The biggest prize of the evening, the Lieutenant Governor’s Award, went to Hariri Pontarini, for the Richard Ivey Building, Richard Ivey School of Business, at Western University in London, Ontario. Built using local materials such as stone, copper, steel, walnut, and Douglas fir, the structure’s quadrangle layout was devised to bring natural light into the entire building, through operable windows that allow cross-ventilation as well.
For the People’s Choice award, the public vote chose the Aga Khan Museum, by Moriyama & Teshima Architects in association with Tokyo firm Maki and Associates. Rising on a nondescript area on the outskirts of Toronto, the institution’s striking sculptural form combines a boxy, angular structure and a glass pyramid atop a round podium.
These three major awards were chosen from among nine Design Excellence Award winners; the remaining projects in the category are:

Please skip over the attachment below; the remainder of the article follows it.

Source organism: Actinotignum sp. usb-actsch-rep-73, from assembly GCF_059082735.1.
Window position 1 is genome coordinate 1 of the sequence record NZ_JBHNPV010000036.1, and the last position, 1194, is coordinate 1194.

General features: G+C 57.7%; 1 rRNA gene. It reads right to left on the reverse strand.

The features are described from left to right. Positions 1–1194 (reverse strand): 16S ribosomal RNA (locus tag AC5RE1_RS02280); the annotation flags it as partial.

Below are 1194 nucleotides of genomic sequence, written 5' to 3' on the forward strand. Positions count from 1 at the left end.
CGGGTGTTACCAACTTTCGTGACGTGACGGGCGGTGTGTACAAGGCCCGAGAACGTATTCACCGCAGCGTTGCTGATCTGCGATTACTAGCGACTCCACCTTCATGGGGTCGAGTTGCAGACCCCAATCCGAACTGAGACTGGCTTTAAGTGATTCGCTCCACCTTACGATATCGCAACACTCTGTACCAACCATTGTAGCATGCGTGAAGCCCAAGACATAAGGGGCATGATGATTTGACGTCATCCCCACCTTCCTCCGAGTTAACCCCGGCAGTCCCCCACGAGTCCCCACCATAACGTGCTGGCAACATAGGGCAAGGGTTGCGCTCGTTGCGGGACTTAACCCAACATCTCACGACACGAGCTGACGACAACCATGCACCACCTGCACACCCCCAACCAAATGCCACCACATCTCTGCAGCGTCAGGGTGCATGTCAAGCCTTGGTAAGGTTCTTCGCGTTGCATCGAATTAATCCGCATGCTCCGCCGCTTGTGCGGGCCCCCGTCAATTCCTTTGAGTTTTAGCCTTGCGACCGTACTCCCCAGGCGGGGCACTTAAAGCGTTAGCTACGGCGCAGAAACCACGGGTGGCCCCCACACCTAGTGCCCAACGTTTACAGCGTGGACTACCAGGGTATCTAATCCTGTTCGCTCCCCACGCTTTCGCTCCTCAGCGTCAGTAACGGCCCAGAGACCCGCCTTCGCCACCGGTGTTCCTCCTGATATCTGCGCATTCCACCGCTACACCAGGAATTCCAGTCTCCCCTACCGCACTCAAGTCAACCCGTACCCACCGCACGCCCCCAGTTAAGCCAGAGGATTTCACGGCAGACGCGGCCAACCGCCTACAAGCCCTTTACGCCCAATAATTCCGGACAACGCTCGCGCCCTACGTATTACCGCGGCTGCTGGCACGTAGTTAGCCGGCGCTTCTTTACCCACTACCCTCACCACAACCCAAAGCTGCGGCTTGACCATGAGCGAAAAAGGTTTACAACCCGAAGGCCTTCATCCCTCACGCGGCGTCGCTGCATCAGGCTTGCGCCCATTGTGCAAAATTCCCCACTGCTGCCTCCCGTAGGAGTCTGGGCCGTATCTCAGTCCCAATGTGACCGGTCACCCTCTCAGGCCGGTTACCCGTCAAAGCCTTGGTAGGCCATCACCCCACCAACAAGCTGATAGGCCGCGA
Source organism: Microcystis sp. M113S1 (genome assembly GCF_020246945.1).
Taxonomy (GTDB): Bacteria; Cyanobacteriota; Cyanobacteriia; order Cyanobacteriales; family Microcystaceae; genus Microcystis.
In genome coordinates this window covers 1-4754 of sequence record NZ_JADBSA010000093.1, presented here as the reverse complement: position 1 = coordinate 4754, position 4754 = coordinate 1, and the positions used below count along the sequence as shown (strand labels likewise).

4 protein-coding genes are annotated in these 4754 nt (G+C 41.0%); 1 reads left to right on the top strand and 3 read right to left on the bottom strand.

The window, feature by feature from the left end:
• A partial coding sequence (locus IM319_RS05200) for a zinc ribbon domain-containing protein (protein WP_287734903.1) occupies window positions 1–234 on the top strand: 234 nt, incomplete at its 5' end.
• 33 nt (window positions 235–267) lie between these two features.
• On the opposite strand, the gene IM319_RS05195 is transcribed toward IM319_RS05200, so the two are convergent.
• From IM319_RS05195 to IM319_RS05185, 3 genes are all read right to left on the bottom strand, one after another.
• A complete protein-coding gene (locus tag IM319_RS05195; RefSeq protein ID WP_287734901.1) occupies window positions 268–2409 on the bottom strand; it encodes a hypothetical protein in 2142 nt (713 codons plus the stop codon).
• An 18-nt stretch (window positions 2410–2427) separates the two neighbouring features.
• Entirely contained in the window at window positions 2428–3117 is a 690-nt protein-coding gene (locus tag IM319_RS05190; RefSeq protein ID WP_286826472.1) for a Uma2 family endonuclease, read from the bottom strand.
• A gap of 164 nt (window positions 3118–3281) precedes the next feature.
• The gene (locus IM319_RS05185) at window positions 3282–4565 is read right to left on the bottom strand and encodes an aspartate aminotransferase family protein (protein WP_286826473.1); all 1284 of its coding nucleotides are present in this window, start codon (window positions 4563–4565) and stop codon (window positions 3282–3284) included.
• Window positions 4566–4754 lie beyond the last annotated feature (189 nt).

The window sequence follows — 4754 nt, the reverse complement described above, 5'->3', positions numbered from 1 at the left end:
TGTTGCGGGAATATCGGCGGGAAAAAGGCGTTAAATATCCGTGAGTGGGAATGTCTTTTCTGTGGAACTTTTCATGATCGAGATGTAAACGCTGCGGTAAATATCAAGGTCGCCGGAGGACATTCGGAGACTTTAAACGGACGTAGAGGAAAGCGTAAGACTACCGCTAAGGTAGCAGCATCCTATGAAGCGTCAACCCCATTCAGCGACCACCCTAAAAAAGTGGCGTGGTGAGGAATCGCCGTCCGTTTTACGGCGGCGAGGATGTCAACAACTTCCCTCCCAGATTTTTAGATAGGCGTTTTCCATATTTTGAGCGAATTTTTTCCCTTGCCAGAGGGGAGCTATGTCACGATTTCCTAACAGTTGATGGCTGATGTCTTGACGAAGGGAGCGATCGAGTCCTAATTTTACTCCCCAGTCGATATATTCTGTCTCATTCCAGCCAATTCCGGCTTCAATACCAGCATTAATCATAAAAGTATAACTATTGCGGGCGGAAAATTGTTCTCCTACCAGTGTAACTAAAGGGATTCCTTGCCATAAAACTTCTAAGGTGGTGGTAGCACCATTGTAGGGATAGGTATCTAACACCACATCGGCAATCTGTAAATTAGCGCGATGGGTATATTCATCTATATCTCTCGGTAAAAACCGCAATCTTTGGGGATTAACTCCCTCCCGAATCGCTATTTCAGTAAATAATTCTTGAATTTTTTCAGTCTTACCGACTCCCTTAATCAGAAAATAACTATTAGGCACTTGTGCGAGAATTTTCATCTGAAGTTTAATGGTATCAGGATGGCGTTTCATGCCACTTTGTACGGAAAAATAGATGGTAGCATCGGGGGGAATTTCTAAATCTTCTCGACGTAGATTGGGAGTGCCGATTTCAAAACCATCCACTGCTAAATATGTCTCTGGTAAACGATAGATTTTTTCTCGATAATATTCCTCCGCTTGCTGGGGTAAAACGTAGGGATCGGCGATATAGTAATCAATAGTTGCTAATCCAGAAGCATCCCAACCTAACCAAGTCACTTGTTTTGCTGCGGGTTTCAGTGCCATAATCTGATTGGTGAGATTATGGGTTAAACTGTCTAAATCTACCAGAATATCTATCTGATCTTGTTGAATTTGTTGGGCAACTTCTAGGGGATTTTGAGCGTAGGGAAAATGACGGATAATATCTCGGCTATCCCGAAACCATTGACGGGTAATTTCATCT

The Toronto Public Library Scarborough Civic Centre Branch, in Toronto, by LGA Architectural Partners in joint venture with Phillip H. Carter, Architect.
The Robert H. Lee Alumni Centre, at the University of British Columbia in Vancouver by KPMB Architects in joint venture with Vancouver firm HCMA Architecture + Design.
Skygarden House, in Toronto, designed by Dubbeldam Architecture + Design.
And Commonwealth Community Recreation Centre in Edmonton, by MacLennan Jaunkalns Miller Architects and local firm HIP Architects.
Ten other awards were handed out on Friday, including the Lifetime Design Achievement Award, which went to Toronto architect/educator and former dean of the University of Toronto Daniels Faculty of Architecture, Landscape, and Design, George P. Baird. Toronto firm Denegri Bessai was named Best Emerging Practice, and the Order of da Vinci was bestowed upon heritage consultant and forrner chief architect for the Toronto Historical Board, William N. Greer.
Here‘s a complete list of the 2016 OAA Award winners.